In 2018, the Government increased the funding available to local authorities to provide homeless services by over 25% to €146m. This funding will increase by a further €20m to €166m in 2020. Under the delegated funding arrangements in place between my Department and the housing authorities, a significant proportion of the homeless budget is provided, under contract, to NGOs involved in the delivery of homeless services. For example, in 2018, services amounting to approximately €78.5m were contracted by the housing authorities to NGO service providers. As such, the NGOs are key service delivery partners with my Department and the housing authorities.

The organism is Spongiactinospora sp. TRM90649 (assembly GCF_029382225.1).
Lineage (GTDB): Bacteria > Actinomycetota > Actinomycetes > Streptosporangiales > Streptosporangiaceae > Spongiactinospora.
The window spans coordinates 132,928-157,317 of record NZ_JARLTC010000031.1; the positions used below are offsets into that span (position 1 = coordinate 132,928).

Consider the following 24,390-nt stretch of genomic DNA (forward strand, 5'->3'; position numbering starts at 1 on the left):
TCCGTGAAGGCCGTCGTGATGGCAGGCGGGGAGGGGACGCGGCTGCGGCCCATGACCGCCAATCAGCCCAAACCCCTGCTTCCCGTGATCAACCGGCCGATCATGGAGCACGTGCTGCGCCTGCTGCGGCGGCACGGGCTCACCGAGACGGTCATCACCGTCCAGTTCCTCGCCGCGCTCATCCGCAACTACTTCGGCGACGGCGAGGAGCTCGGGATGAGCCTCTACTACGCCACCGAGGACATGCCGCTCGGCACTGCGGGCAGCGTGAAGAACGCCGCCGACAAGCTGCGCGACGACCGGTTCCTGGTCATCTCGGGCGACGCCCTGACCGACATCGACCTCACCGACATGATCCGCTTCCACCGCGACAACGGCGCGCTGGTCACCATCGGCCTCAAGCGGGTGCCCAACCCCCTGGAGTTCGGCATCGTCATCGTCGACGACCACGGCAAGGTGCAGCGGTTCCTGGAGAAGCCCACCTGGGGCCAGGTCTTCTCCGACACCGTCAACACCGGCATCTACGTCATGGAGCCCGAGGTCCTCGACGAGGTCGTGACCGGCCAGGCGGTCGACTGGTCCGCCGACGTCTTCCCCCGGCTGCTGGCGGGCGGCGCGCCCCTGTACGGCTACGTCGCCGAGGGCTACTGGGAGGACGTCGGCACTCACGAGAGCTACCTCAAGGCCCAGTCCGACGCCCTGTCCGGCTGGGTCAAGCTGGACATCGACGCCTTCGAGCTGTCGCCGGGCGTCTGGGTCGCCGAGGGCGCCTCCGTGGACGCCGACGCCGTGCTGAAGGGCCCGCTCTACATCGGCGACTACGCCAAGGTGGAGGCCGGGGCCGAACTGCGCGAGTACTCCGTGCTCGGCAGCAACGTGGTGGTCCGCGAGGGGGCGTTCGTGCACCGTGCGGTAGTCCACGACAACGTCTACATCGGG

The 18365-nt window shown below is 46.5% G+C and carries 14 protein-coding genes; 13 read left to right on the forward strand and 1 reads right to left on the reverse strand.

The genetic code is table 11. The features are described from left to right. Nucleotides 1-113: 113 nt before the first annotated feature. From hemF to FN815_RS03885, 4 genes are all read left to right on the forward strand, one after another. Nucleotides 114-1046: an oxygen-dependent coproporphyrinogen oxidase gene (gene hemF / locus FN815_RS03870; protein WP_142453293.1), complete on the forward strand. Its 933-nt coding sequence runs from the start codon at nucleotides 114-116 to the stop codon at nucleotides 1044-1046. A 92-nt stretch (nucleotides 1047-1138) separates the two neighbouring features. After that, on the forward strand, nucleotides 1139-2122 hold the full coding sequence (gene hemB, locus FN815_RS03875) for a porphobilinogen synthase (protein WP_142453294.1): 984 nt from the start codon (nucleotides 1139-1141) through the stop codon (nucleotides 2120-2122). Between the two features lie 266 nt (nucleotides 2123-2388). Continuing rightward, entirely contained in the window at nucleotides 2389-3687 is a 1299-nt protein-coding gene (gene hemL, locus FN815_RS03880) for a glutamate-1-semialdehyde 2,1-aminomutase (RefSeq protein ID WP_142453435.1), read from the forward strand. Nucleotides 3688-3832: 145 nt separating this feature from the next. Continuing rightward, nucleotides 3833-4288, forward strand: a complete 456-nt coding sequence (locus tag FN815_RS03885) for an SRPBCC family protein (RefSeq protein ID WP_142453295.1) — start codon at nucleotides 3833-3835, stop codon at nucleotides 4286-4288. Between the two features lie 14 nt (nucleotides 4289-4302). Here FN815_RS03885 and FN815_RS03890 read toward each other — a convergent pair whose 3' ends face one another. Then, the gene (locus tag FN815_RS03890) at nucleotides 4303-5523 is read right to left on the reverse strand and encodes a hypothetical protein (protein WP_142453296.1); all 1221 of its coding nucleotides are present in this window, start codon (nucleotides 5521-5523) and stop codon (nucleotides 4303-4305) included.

I regularly meet with management and staff of the NGOs and have visited many of the services operated by the NGOs. I have also met with many of the individuals and families accessing these services. My Department is working with the local authorities on the implementation of the National Quality Standards Framework for homeless services. The Framework, which has been fully implemented in the Dublin region, is being introduced nationally over a 12-month period since 1 July 2018. A central element of the Framework is the focus on the service user, and in particular, that the service users needs and views are sought and responded to at all levels of service delivery.